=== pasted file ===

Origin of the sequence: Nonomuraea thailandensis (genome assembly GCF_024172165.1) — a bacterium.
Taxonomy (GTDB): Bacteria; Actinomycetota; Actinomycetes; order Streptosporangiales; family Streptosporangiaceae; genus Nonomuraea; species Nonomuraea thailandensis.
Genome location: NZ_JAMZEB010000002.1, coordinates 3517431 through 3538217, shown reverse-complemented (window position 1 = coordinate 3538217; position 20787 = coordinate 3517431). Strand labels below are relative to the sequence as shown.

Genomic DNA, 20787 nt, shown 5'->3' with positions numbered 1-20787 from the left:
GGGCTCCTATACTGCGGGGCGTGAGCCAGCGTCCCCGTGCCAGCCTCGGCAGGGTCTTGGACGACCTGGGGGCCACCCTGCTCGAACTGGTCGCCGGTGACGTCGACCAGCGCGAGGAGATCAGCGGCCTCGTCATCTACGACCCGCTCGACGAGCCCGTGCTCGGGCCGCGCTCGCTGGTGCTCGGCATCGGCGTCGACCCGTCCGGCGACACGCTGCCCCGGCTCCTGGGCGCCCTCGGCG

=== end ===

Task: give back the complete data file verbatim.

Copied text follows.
Origin of the sequence: Nonomuraea thailandensis (genome assembly GCF_024172165.1) — a bacterium.
Taxonomy (GTDB): Bacteria; Actinomycetota; Actinomycetes; order Streptosporangiales; family Streptosporangiaceae; genus Nonomuraea; species Nonomuraea thailandensis.
Genome location: NZ_JAMZEB010000002.1, coordinates 3517431 through 3538217, shown reverse-complemented (window position 1 = coordinate 3538217; position 20787 = coordinate 3517431). Strand labels below are relative to the sequence as shown.

Genomic DNA, 20787 nt, shown 5'->3' with positions numbered 1-20787 from the left:
GGGCTCCTATACTGCGGGGCGTGAGCCAGCGTCCCCGTGCCAGCCTCGGCAGGGTCTTGGACGACCTGGGGGCCACCCTGCTCGAACTGGTCGCCGGTGACGTCGACCAGCGCGAGGAGATCAGCGGCCTCGTCATCTACGACCCGCTCGACGAGCCCGTGCTCGGGCCGCGCTCGCTGGTGCTCGGCATCGGCGTCGACCCGTCCGGCGACACGCTGCCCCGGCTCCTGGGCGCCCTCGGCG